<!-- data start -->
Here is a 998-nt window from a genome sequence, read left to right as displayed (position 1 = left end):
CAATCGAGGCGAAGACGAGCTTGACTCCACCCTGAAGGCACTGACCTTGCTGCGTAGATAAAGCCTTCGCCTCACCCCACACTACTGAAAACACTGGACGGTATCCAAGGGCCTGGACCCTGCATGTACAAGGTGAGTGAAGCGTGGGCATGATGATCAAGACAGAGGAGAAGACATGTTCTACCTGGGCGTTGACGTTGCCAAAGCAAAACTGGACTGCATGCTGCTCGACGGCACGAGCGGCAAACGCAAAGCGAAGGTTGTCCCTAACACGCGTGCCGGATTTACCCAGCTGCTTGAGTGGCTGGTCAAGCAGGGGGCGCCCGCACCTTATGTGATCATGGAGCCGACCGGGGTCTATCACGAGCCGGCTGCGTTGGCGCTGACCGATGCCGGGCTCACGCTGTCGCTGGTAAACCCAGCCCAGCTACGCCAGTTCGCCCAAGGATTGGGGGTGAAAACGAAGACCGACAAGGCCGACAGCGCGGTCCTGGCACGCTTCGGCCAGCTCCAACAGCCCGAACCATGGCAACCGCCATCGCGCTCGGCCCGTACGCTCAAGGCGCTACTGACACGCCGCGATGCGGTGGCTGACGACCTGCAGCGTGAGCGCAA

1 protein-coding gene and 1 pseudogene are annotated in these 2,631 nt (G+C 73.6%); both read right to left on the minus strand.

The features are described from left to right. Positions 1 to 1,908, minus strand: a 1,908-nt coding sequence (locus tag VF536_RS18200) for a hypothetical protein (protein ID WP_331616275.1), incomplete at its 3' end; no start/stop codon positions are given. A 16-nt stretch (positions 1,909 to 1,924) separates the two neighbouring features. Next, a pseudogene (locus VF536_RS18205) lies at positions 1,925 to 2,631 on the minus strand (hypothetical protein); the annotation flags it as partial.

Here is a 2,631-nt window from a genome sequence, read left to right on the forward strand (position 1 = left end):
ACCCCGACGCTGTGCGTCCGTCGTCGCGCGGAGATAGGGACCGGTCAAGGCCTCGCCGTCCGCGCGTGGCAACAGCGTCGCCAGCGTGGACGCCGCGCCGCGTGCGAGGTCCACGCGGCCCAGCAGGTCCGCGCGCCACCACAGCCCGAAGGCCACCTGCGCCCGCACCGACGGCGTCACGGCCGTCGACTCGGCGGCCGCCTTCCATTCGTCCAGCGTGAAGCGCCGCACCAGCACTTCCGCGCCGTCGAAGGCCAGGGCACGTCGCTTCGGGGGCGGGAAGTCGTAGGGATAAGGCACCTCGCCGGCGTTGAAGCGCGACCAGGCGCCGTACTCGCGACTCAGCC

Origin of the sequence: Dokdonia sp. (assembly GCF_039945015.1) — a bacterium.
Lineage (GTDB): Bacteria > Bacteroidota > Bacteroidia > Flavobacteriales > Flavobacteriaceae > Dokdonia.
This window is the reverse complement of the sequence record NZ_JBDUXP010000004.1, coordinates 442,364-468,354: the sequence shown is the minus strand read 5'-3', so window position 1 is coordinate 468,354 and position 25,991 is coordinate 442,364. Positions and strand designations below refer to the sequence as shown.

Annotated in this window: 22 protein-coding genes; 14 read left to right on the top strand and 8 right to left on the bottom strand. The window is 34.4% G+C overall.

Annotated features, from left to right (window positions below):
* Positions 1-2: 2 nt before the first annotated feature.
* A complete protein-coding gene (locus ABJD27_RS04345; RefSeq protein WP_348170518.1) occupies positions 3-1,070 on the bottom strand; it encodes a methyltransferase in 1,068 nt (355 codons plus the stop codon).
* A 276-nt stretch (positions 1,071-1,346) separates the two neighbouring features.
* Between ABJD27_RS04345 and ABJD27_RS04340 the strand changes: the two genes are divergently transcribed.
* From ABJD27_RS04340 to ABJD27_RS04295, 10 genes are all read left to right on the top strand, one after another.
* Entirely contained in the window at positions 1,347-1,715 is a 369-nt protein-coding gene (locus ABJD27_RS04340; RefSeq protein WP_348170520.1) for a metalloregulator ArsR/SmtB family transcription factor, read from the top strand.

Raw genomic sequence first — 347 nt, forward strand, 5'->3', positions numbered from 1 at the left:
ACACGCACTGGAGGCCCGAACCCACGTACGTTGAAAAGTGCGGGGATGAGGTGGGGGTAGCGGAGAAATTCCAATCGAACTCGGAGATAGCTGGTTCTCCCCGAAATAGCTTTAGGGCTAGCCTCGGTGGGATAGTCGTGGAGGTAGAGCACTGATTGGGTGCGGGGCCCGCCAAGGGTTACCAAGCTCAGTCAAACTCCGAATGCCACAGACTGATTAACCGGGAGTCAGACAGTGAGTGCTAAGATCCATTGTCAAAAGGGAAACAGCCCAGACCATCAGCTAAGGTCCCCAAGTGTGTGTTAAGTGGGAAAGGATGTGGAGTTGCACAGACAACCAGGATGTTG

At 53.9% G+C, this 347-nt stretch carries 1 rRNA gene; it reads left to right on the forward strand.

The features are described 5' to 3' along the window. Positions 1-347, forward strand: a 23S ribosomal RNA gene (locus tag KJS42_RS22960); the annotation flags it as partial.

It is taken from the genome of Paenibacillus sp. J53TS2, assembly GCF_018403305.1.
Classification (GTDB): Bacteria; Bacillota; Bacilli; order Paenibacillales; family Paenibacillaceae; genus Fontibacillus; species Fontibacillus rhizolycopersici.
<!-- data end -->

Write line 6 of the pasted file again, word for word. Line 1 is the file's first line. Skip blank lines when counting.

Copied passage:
ACCCCGACGCTGTGCGTCCGTCGTCGCGCGGAGATAGGGACCGGTCAAGGCCTCGCCGTCCGCGCGTGGCAACAGCGTCGCCAGCGTGGACGCCGCGCCGCGTGCGAGGTCCACGCGGCCCAGCAGGTCCGCGCGCCACCACAGCCCGAAGGCCACCTGCGCCCGCACCGACGGCGTCACGGCCGTCGACTCGGCGGCCGCCTTCCATTCGTCCAGCGTGAAGCGCCGCACCAGCACTTCCGCGCCGTCGAAGGCCAGGGCACGTCGCTTCGGGGGCGGGAAGTCGTAGGGATAAGGCACCTCGCCGGCGTTGAAGCGCGACCAGGCGCCGTACTCGCGACTCAGCC